So I went to the doctor. They assumed it was earwax, (as they always do; I'm 50 years old) and took my oral history and found out that there's some genetic hearing loss in my family, and immediately chalked it up to that.

Delurking to answer mathowie and thank him for his hard work.

As for the vultures in this thread who have rejoiced in Limbaugh's difficulty--a hardship that they will likely never share--"repugnant" is not nearly strong enough a word to describe their sentiments.
posted by skibird at 1:21 AM on October 9, 2001


From further into the transcript:

It's happened, and...there are things that are being done. You would not believe the medication that is flowing through me in an attempt to reverse this. There is a theory as to what's happening, but I'm going to keep that to myself. It is not genetic. There's something more going on than that. I have been through every conceivable medical test and exam this summer you can imagine.
posted by Optamystic at 1:55 AM on October 9, 2001


Sack of shit goes deaf, world mourns. News at 11.
Could we not save our sentimental platitudes and head-nodding for someone worth their weight in water?


aaron : I can't hold back any longer, since you've gotten more active here again of late - do you perceive everything through a dualistic and simlistic Left versus Right lens? How limiting that must be to what seems otherwise to be a reasonably keen intellect. And I don't mean this as an ad-hominem at all - I'm genuinely curious!
posted by stavrosthewonderchicken at 4:03 AM on October 9, 2001


...simplistic, even.
posted by stavrosthewonderchicken at 4:38 AM on October 9, 2001


Litmus paper, unfortunately, turns bright red. : (
posted by ParisParamus at 5:24 AM on October 9, 2001


And better dead than red, as we all know.
posted by stavrosthewonderchicken at 5:36 AM on October 9, 2001


Flash forward to a Rush broadcast six months from now:

Rush: Our top story tonight....
Garret Morris: (shouting) OUR TOP STORY TONIGHT.....
posted by Optamystic at 6:49 AM on October 9, 2001


How limiting that must be to what seems otherwise to be a reasonably keen intellect.

It doesn't seem to get in your way, Stavros.
posted by rcade at 7:03 AM on October 9, 2001


With apologizes to hearing loss suffers everywhere.
---
Tuesday, October 09, 2001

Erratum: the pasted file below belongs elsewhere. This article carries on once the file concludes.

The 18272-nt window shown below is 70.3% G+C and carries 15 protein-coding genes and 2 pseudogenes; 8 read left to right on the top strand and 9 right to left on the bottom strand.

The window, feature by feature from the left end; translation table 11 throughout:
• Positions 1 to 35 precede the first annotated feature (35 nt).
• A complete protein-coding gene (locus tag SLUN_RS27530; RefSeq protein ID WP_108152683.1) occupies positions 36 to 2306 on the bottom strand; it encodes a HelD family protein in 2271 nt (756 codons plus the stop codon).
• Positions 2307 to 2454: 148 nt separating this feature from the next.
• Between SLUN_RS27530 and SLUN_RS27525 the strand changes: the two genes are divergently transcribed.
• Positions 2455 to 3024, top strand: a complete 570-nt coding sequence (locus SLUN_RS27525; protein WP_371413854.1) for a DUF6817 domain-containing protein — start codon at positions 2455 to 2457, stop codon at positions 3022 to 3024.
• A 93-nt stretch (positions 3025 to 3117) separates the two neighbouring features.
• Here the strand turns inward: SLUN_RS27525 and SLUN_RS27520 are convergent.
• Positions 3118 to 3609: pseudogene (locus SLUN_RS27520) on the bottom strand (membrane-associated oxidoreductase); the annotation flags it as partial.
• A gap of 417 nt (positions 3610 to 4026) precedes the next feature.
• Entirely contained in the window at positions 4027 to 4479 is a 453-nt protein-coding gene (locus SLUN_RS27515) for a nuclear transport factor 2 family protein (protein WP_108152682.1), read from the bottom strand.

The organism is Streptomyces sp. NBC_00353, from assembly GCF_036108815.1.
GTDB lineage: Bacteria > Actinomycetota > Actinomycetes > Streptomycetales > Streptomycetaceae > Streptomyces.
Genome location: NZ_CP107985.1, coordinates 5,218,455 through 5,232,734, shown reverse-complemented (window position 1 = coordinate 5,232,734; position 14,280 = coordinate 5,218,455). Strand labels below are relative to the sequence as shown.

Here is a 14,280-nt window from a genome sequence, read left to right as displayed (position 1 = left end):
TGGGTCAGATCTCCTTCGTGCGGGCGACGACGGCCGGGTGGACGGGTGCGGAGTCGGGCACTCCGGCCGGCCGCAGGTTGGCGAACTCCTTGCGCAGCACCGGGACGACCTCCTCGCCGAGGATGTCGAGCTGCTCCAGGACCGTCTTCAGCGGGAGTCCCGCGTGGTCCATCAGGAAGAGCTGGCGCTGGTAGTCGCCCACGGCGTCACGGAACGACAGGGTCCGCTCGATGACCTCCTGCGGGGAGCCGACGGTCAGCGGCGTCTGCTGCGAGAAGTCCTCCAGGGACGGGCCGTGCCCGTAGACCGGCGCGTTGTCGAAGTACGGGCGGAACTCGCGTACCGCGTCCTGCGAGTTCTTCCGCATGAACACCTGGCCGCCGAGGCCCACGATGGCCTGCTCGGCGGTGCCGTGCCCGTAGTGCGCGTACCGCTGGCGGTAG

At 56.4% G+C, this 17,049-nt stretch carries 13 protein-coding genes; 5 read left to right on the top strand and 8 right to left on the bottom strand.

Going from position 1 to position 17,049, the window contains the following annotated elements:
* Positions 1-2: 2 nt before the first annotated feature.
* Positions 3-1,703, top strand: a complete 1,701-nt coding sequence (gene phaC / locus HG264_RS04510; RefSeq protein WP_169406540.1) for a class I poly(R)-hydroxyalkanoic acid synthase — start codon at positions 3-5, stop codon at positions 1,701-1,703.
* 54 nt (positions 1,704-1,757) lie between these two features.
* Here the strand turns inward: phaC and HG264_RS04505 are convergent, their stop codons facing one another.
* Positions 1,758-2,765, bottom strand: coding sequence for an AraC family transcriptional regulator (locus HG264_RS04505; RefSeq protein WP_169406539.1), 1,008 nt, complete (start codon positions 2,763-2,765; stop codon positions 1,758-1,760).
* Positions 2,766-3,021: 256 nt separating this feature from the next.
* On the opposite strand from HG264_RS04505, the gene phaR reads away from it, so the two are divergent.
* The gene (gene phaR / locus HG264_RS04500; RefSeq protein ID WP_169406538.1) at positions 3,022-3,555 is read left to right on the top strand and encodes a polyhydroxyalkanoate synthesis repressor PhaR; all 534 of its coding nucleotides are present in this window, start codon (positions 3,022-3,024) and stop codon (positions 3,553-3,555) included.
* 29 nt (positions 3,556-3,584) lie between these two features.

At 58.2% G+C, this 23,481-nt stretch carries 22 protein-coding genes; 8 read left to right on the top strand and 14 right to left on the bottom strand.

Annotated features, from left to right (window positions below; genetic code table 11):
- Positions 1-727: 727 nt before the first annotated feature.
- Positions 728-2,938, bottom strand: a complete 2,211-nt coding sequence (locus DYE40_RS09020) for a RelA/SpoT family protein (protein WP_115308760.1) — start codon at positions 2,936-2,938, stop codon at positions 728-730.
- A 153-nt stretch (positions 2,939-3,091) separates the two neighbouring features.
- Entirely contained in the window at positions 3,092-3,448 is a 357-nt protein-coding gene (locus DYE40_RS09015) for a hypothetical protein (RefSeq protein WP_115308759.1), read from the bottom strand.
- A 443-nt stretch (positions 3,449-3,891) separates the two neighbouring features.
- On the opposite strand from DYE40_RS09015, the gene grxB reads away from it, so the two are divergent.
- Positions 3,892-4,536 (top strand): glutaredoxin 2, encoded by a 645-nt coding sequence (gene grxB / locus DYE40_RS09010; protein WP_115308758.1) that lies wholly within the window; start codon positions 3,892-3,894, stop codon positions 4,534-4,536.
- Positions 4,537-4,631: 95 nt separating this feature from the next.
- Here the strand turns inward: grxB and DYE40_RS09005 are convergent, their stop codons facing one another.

Rush blames Clinton, Reno, Gore and Liberal Media for hearing loss.

Rush Limbaugh announced that he had lost most of his hearing this week during his nationally syndicated radio show. "I have lost my ability to hear. I have not lost my ability to communicate," Limbaugh revealed, "I am, for all practical purposes, deaf. I cannot hear a thing in my left ear, with hearing aids, the most powerful made, mean nothing. I have the ability to recognize sound but not identify it in my right ear." Doctors later noted that Rush’s left ear was surprisingly underdeveloped and that it was unlikely he had been able to hear anything from the left for decades.

Later in his broadcast Limbaugh went on to say, "I do believe that this is a plot by the left. They are entirely capable of pulling something like this off." When asked why the left would seek to handicap Rush as opposed to assassinating him spokesman Kit Carson said, "The last thing the Left want to do is create a martyr. They’d rather incapacitate Rush in this way to silence him once and for all." Carson didn’t know why the left would choose hearing loss over speech loss as a way of silencing Limbaugh.

"Rush admits that the impairment will be a minor setback and that the format of his radio show will have to change somewhat," Carson continued. When asked how Limbaugh’s impairment would affect his communication with studio guests the spokesperson said, "Since when has Rush allowed other people with opinions in the studio?"

Carson acknowledged that there was a distinct difference between being able to hear and actually listening. "Of course Rush listens. He listens to himself every day doesn’t he?"

When asked if this handicap would signal a change in Rush’s stance on federal funding for research Carson noted, "Rush realizes that this is a major handicap but he will still not support liberal federal funding for research into hearing loss. What guarantees would he have that his tax dollars won’t find their way into the hands of some liberal abortionist who is using fetuses for hearing research?"
posted by wfrgms at 7:04 AM on October 9, 2001


rcade : Meaning what, exactly?
posted by stavrosthewonderchicken at 8:37 AM on October 9, 2001


Perhaps (if it was this) I should have clarified :

<sarcasm>
Better Dead than Red
</sarcasm>
posted by stavrosthewonderchicken at 8:45 AM on October 9, 2001


As for the vultures in this thread who have rejoiced in Limbaugh's difficulty--a hardship that they will likely never share--"repugnant" is not nearly strong enough a word to describe their sentiments.

Rejoicing another person's difficulty is not nice. No doubt about it.

But for christ's sake -- Rush Limbaugh isn't exactly Mother Teresa. If Bill Clinton went deaf instead of Rush, I shudder to think that Rush's response would have been.

Especially if it was Clinton's left ear that was causing the problems.
posted by jragon at 11:09 AM on October 10, 2001